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Middle Eastern Towns

Article created by Talon Karrde (Woad Creations)

This article will detail how to create a fine looking Middle Eastern style town, which is a challenge because you only have four buildings with which to work with (the minaret can hardly count as a building in itself). The two most important things you need to know is that rotating is very, very important, and the graphic enlargement effect will be used a lot as well.
  1. Decide where you want your town. For the sake of this article, let us assume you want to make a port town.

  2. First, you want to make a small line of buildings that are on the waterfront. Rotating begins here and won’t end until the town is done.

  3. Behind the waterfront, the real work begins. This is where you have to get creative. Place buildings that have no access to the road, you’ll be enlarging them later.

  4. One type of group of buildings I like is a mosque surrounded by houses. You’ll be enlarging the mosque later.

  5. Another effective method is making a group of buildings in a ring much like you would around a mosque, but leave a space between two buildings, so that there is an entrance to the courtyard you just created. A fountain in there may be nice, and maybe a couple trees too, but don’t pack it. If you think its too small for anything, it probably is. This here is too small for a fountain, so a solitary tree goes in instead.
  6. Another nice method is to make a double row of houses with maybe a larger building in there. Don’t make it too long, though.

  7. See that mosque on the end of that double row of houses? We’ll make it more impressive. We’ll add minarets to it, courtesy of the replace object effect. Add in two impassable tiles, then head on to the triggers.

  8. Since we’re in the triggers, we’ll do the graphic enlargements as well. Remember that other mosque? That’s one object, the two impassable tiles are another. If you have any other buildings you think should be enlarged, like a house or something without access to a road, those can be another one or many separate objects as you wish. Make the effects, make the trigger(s) and add in the effects, then go and test your creation.

  9. Make sure everything looks how you want it to look. You may have to tweak graphic enlargement numbers. Once you’re satisfied with how the buildings look, you can start on populating your town.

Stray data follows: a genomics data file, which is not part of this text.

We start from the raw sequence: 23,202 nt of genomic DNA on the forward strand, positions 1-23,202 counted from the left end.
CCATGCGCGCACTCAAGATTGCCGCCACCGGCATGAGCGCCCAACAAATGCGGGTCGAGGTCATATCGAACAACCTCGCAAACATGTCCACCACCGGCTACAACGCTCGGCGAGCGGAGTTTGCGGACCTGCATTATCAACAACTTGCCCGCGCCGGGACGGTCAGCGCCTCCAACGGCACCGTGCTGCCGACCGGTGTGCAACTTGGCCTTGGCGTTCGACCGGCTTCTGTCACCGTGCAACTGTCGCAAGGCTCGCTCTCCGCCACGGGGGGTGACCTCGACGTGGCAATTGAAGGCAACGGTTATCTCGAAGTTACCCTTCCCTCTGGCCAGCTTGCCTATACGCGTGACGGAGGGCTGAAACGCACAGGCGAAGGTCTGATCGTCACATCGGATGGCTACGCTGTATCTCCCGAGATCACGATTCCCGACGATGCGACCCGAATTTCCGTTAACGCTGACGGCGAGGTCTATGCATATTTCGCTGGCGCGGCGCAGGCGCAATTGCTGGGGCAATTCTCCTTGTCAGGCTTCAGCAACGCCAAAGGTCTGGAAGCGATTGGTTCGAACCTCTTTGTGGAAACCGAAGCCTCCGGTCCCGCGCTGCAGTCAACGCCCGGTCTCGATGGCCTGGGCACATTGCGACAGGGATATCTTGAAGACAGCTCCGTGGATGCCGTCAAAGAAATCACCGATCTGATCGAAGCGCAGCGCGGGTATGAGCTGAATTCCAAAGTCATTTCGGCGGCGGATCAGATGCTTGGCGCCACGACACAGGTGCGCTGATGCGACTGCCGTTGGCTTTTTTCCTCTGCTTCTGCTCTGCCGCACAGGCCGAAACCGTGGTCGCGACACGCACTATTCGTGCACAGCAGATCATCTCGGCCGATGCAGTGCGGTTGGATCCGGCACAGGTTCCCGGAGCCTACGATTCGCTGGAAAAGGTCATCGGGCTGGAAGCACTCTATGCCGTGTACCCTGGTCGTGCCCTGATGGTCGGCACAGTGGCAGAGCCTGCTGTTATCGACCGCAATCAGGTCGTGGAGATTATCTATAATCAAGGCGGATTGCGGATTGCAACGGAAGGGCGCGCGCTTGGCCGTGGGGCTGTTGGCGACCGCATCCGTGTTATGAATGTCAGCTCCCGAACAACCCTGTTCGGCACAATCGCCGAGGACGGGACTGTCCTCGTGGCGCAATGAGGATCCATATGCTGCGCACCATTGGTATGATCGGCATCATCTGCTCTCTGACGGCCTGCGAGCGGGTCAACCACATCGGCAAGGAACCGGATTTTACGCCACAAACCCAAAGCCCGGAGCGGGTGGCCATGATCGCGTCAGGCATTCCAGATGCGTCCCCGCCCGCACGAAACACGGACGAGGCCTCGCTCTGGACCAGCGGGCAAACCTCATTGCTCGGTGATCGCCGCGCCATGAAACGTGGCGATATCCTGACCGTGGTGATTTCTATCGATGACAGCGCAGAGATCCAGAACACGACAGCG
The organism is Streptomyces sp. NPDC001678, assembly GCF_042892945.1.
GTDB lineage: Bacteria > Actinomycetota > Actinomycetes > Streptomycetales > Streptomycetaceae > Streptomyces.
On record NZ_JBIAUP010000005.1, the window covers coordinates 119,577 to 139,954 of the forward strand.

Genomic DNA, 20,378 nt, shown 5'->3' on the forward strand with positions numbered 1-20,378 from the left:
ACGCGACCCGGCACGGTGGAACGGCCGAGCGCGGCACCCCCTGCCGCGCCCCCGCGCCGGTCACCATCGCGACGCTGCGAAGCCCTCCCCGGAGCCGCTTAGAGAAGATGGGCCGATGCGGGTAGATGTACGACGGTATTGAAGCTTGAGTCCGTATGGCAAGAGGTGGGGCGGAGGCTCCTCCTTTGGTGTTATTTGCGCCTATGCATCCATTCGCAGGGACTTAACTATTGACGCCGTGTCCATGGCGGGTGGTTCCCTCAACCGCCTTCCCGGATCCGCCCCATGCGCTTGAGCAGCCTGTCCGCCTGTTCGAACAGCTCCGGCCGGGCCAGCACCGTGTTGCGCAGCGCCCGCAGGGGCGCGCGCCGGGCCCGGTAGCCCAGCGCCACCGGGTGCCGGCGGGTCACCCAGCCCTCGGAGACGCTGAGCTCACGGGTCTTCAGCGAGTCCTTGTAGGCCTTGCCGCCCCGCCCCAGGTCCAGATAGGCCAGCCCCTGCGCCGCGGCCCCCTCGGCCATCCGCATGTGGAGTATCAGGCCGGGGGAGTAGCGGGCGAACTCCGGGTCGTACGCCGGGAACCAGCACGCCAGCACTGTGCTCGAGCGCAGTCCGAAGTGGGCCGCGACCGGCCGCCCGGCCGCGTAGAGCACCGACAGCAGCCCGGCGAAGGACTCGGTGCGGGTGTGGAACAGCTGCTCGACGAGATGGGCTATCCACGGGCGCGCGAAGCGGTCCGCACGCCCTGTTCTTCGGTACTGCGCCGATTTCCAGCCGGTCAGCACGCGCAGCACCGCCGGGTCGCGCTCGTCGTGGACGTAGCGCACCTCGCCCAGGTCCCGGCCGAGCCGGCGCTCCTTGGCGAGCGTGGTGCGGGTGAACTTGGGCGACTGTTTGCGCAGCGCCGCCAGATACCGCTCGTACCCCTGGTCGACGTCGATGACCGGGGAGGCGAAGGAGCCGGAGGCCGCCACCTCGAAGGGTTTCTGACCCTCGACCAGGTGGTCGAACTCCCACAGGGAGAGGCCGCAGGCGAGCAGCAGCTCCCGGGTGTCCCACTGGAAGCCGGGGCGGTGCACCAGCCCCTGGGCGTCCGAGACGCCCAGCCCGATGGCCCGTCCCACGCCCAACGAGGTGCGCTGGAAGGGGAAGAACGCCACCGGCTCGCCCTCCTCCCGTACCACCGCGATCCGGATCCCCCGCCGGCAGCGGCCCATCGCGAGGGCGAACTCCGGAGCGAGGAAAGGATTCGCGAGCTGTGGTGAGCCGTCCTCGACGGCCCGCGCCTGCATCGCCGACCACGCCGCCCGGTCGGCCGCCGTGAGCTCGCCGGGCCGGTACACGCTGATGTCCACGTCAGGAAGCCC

10. In my opinion, the best units to use are white clothed Asian units, such as the Korean Commoner, the Chinese commoner (assuming the player color is white), koryo spearman, etc. Remember all the classic films set in the Middle East? The streets are full of vendors selling this and that. While you can’t bring quite the same amount of detail to your own town, you can add some vendors. A Korean commoner behind a fire cart looks fairly decent. For the actual port, most of the Chinese and Korean warships fit right in.

  11. I have yet to find a way to make a good looking dock for the MidEast building set (such as it is), but when I do, this space will be updated with that information.
Article Update:
I found another block of buildings that seems effective. It is fairly large, mine seem to generally be 6x6 tiles or something similar. First, place a large building, preferably TC, in the middle. Make a ring of one tile buildings around it, and then another around that one. You could also put in a mosque somewhere, if you wish. Then you place elevation. I used elevation 5, placed twice toward the center of the block of buildings, but you may use more if you want. However, the higher the elevation the more rings you will have to put around the center building. Once the elevation is placed, you rotate the buildings however you see fit and you may also want to enlarge some inner buildings as well.

Then test to make sure it is as you want it to be. Examining it from all angles, which a bit of work, is the best way to ensure that it looks good.

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